School of Science, Tokyo Institute of Technology, 2-12-1-NE-2 Ookayama, Meguro-ku, Tokyo
Nano-Micro Conference, 2017, 1, 01041
Published Online: 26 October 2017 (Abstract)
Water splitting and CO2 fixation on heterogeneous photocatalysts are importance reactions from the viewpoint of solar-to-fuel energy conversion. To achieve these reactions, it is important to improve both bulk and surface properties of a photocatalyst so as to suppress electron–hole recombination and promote surface redox catalysis. In this presentation, recent progress on the development of new photocatalysts that are active for such artificial photosynthetic reactions will be given. In particular, surface modification techniques developed by our group to construct active sites and light-absorbing centers will be presented. For example, we developed a new powdered photocatalyst consisting of Co(OH)2 and TiO2 . It is well known that TiO2 is an active photocatalyst, but only works under UV irradiation. By contrast, the Co(OH)2/TiO2 hybrid photocatalyst is capable of absorbing visible light with wavelengths of up to 850 nm and oxidizing water into oxygen gas, even though it consists of only earth-abundant elements only. To our knowledge, this system provides the first demonstration of a photocatalytic material capable of water oxidation upon excitation by visible light up to such a long wavelength.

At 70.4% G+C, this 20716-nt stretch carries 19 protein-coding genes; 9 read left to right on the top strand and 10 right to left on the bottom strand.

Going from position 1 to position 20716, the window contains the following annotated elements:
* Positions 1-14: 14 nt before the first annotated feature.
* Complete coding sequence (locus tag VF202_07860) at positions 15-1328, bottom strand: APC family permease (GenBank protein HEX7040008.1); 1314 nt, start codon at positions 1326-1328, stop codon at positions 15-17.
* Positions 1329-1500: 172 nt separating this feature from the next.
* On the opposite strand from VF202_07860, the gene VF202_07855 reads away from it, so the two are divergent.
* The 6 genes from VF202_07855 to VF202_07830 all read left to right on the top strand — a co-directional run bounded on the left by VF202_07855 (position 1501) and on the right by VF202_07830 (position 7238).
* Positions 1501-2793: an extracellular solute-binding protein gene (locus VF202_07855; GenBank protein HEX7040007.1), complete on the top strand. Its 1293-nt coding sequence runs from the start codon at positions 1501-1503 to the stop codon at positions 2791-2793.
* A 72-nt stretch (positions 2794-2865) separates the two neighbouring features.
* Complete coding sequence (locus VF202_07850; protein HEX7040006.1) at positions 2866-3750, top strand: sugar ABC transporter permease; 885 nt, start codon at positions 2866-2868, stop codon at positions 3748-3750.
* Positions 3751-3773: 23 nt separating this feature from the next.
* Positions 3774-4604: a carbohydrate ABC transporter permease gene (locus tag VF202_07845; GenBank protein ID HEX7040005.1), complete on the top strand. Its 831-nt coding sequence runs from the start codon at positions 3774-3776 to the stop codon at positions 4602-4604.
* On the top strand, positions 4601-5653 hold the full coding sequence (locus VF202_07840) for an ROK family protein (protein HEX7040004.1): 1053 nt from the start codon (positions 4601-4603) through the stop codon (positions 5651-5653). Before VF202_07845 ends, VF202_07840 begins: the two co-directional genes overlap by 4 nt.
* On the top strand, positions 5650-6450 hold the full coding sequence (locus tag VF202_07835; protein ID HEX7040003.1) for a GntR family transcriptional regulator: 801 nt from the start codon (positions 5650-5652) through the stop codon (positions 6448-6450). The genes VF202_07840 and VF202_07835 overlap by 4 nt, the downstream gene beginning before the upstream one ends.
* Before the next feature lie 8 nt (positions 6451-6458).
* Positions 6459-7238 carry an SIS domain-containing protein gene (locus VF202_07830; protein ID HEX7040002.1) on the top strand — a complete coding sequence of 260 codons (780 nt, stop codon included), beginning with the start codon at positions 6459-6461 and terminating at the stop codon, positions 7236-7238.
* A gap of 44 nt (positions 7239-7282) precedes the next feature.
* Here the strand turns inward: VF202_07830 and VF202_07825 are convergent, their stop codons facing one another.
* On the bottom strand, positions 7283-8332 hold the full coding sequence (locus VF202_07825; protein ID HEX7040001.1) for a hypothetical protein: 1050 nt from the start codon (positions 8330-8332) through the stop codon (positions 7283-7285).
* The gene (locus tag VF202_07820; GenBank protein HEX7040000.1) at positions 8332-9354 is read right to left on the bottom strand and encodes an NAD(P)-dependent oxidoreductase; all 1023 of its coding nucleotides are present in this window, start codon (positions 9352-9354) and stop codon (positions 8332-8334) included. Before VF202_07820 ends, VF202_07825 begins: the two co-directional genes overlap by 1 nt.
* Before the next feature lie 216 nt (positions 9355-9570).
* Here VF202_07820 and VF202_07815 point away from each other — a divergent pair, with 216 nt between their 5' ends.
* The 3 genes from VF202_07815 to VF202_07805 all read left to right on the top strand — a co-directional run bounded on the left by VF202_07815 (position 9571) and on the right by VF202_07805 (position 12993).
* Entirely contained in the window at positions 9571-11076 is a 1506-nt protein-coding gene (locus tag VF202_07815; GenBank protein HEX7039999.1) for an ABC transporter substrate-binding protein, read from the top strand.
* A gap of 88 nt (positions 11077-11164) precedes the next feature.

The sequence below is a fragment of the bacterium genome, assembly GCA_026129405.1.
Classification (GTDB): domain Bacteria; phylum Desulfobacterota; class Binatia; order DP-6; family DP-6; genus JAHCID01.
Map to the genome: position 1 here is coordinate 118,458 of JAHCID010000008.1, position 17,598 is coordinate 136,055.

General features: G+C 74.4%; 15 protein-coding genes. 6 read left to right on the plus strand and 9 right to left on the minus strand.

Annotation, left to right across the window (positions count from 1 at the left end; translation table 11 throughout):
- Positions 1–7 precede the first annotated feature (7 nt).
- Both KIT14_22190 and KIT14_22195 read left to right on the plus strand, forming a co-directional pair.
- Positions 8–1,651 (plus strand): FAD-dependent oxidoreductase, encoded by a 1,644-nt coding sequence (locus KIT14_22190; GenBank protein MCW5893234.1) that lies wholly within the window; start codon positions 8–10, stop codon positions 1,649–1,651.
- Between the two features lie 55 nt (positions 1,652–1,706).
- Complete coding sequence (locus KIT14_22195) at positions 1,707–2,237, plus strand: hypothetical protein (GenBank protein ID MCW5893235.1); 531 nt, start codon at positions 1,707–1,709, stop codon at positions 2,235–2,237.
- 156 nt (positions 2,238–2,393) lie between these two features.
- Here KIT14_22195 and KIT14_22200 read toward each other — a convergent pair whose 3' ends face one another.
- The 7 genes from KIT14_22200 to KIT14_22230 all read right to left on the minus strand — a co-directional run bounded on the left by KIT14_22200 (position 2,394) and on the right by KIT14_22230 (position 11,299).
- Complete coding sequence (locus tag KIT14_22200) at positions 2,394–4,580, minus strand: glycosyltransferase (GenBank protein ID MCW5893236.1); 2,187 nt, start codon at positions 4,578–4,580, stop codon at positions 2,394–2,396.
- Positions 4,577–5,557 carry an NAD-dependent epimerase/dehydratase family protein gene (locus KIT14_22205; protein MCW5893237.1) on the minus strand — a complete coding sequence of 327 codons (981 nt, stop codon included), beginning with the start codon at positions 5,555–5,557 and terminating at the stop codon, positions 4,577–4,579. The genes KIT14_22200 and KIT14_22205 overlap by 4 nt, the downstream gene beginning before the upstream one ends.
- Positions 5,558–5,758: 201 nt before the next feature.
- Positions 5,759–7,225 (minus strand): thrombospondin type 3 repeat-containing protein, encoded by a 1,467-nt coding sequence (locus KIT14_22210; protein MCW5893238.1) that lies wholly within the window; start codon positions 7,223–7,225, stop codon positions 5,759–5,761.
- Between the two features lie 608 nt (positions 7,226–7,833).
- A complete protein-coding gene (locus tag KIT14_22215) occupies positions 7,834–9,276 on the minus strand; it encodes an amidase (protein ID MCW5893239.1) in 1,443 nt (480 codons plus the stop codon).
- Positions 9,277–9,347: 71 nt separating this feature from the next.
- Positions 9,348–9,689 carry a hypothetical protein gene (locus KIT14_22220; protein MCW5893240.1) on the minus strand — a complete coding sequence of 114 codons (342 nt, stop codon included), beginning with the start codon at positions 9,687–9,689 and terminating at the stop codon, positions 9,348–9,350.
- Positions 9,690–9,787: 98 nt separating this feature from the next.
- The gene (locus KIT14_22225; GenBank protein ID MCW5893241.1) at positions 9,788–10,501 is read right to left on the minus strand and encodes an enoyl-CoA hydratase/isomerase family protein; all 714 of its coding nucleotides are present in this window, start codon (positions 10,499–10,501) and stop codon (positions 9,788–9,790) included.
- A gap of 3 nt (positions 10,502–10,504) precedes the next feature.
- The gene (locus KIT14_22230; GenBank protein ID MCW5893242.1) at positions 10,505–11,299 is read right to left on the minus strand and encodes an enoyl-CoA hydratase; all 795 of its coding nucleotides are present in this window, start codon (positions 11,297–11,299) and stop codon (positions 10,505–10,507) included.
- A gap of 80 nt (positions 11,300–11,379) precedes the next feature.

Figure 1. Visible-light-driven water oxidation using Co(OH)2-modified rutile TiO2.
 K. Maeda; K. Ishimaki; Y. Tokunaga; D. Lu; M. Eguchi, Modification of Wide-Band-Gap Oxide Semiconductors with Cobalt Hydroxide Nanoclusters for Visible-Light Water Oxidation. Angewandte Chemie International Edition. 55, 8309-8313 (2016). doi:10.1002/anie.201602764
This article is licensed under a Creative Commons Attribution 4.0 International License. (http://creativecommons.org/licenses/by/4.0/), which permits unrestricted use, distribution, and reproduction in any medium, provided you give appropriate credit to the original author(s) and the source, provide a link to the Creative Commons license, and indicate if changes were made.
© The Author(s) 2017